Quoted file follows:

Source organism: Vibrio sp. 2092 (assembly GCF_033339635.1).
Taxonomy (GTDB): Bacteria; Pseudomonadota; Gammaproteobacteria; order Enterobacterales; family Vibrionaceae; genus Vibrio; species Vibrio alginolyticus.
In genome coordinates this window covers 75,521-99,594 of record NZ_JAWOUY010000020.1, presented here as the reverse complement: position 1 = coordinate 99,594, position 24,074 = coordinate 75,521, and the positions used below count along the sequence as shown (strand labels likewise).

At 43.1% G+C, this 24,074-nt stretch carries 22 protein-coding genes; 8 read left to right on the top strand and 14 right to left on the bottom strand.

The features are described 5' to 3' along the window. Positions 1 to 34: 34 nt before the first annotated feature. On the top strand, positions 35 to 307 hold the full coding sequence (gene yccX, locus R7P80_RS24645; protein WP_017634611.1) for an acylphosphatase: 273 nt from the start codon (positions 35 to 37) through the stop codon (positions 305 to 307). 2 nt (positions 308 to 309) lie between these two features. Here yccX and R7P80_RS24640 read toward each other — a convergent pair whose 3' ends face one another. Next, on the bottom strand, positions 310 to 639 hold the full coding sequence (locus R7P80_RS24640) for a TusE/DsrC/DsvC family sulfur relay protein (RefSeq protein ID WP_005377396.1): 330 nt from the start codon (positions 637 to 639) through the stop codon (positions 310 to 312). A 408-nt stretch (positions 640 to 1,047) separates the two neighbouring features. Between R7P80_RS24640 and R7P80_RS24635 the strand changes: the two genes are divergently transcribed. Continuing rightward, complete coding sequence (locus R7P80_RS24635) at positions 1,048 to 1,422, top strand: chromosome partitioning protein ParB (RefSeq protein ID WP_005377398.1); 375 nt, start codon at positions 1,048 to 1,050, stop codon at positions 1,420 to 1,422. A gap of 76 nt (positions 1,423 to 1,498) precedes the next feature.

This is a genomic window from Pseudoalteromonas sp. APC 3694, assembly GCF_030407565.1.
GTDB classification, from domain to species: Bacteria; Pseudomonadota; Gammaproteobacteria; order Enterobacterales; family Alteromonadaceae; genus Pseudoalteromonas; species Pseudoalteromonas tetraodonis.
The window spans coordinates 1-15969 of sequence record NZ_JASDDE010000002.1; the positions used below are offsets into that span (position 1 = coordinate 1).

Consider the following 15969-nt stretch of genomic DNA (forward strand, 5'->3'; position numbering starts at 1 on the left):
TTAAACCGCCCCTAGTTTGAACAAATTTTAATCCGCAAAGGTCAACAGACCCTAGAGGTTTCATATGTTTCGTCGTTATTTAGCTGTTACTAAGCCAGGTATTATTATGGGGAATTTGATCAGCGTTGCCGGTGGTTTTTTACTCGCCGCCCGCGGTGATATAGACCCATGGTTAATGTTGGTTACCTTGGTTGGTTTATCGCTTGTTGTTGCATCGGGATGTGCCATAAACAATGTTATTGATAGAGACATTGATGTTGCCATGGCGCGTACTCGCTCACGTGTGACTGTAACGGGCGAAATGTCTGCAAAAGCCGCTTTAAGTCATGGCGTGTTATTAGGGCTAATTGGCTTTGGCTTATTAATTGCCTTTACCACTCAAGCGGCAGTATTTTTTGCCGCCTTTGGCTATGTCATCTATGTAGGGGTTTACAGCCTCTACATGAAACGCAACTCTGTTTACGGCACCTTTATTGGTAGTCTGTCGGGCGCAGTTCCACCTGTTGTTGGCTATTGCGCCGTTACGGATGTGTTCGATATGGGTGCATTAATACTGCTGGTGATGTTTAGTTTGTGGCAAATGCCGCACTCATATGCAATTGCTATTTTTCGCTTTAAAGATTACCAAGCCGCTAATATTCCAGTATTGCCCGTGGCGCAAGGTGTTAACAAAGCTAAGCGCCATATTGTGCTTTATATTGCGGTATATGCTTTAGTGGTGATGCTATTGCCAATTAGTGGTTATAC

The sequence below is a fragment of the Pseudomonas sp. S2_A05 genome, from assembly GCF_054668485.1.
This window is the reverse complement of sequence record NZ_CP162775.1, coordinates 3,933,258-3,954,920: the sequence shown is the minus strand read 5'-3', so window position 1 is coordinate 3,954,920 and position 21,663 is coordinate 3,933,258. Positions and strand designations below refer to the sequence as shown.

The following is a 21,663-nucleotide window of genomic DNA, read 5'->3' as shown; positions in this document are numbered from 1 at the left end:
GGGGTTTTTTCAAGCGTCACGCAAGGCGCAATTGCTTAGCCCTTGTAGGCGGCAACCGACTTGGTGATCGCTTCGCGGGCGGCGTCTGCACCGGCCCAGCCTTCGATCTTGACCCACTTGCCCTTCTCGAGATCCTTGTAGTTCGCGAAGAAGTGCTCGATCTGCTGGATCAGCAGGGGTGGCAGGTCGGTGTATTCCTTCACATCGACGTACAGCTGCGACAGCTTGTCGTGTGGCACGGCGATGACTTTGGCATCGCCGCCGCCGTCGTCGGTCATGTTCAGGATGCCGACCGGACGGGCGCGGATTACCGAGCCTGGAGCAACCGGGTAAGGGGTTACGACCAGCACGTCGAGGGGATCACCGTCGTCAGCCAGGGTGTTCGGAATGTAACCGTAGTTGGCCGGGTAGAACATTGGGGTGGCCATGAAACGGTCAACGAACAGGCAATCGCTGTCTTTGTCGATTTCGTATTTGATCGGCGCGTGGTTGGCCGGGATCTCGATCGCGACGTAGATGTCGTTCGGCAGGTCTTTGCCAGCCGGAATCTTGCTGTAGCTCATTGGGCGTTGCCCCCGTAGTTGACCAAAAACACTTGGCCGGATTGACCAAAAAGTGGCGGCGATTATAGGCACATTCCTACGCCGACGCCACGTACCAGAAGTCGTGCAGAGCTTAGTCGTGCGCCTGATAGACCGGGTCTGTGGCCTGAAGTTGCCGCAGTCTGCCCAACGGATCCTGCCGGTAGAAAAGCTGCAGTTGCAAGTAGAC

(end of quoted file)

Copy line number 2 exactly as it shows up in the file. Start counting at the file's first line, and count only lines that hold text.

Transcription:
Taxonomy (GTDB): Bacteria; Pseudomonadota; Gammaproteobacteria; order Enterobacterales; family Vibrionaceae; genus Vibrio; species Vibrio alginolyticus.